Temporary online data storage


Well-known member
Nov 16, 2005
Columbia, SC
Programming Experience
'Need a little advice...
I'm preparing an MVC web site that will accept user input such as Name, E-Mail, Date, Payment Amount and a unique User ID. From my site the user is redirected to PayPal to handle a secure transaction and return all variables back to my site. I began thinking I'd need a small database without a user interface to keep track of these transactions. Since my previous experience with database programming was back in the XP days with SQL CE, I quickly learned how out of touch I had become. So I began looking into Microsoft's SQL Server Express, which mentioned that I'd also need to download SSDT to implement SQL Server. At this point, I'm thinking that this is overkill for the task of simply storing the data returned from PayPal. After all, I could conceivably store this data in a simple text file, download it periodically and add the data to an offline in house database. That option is of course very vulnerable to hackers while the data sits online in a text file, but I'm not too sure that a database would be much more secure. The bright side is that there is no sensitive data being stored but I really can't afford to lose the data either.
From here I stumbled across CRUD as a possible medium which led me to WAMP which would mean that I'd need to become proficient in PHP programming (Not a deal breaker as I'm sure I could handle it, given the time...) I'm just looking for some advice from folks who may have used these methods in the past and point me to the simplest plan. I'm trying to keep this end of my project as light weight as possible. I can't see deploying an omnipotent database that takes a gig of disk space for such a simple task.
Things have clearly got way out of hand. If you have a web site using a commercial host then they will provide the database. The most common option available would be MySQL because the license is free, but many will provide SQL Server as well. You should start by deciding where the site is going to be hosted and what is available as a result. If you're hosting it yourself, SQL Server Express is free and supports databases up to 10 GB.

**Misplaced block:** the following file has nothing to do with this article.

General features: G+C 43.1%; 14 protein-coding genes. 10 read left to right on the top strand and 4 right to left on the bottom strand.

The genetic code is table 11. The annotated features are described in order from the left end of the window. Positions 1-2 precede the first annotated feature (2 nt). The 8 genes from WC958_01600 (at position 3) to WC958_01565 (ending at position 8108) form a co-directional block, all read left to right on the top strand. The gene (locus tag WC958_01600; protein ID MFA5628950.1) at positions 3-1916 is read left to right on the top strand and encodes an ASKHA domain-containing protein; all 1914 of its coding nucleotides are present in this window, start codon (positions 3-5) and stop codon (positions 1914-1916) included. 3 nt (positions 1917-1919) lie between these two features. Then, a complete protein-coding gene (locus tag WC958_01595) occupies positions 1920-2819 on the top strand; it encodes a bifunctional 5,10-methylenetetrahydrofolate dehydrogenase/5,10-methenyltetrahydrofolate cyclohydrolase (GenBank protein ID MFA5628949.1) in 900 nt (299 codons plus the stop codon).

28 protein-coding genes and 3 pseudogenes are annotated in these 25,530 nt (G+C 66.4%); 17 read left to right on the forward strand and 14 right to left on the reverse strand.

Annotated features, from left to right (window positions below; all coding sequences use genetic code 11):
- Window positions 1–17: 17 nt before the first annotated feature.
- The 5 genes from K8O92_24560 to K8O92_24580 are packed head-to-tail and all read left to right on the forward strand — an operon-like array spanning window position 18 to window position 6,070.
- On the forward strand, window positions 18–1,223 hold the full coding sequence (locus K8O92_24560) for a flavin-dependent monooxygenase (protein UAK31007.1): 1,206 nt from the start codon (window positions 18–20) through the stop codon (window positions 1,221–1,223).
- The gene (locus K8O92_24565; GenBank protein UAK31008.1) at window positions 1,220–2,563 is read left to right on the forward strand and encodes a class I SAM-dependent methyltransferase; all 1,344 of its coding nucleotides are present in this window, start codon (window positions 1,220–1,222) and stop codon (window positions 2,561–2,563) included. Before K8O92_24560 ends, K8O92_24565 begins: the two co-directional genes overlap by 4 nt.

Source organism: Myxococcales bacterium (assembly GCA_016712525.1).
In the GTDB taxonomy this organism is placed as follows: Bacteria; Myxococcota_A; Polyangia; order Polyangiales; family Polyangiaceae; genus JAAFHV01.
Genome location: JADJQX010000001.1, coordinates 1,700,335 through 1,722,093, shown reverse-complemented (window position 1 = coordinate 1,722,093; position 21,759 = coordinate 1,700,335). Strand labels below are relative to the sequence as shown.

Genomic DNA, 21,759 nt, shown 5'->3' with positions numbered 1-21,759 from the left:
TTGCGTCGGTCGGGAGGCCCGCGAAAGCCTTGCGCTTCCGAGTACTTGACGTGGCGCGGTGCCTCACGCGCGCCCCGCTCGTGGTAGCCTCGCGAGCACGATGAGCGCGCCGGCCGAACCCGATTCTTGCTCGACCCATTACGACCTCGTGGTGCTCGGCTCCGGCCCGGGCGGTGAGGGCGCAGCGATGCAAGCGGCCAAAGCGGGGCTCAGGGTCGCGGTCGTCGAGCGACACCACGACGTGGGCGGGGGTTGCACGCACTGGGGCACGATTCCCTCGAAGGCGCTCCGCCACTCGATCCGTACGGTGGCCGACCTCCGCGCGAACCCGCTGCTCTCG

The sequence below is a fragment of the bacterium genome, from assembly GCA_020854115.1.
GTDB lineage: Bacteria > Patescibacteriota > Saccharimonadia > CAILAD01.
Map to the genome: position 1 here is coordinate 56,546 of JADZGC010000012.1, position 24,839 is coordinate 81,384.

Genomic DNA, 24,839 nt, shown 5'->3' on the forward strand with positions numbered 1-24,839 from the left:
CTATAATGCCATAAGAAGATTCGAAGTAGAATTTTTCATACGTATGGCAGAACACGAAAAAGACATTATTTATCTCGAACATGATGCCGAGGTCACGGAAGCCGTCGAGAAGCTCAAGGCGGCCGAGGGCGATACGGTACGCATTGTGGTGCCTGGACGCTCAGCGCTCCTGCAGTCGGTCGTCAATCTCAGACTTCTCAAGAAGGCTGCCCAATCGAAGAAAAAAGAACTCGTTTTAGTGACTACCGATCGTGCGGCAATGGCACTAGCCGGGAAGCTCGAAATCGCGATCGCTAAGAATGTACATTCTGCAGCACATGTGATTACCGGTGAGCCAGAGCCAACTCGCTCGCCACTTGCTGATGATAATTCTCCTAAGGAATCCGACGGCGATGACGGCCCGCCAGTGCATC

If you do opt for SQL Server of any flavour, you can install SQL Server Express on your development machine if you need to and then simply change the connection string when deploying. If you end up using MySQL then the code will be pretty much the same as for SQL Server but you will need to use a different ADO.NET provider. You really ought to have your own MySQL server for testing too. Again, that's free but installation may be a bit more involved than SQL Server Express. Not too much though.

If you use SQL Server Express then you could potentially do everything in VS. I'd recommend installing SQL Server Management Studio (SSMS) though. Again, free and simple to install. You don't need SQL Server Data Tools (SSDT) because that is for using Integration Services and the like. The SqlClient ADO.NET provider is an integral part of .NET Framework and .NET Core.
Thanks JM; Yes things can get way out of hand when you don't know what you're doing. It's like playing golf with a blindfold. 'No telling where you're going to wind up.
I wasn't aware that the host would provide the database. What are the benefits of using SQL Server Management Studio ?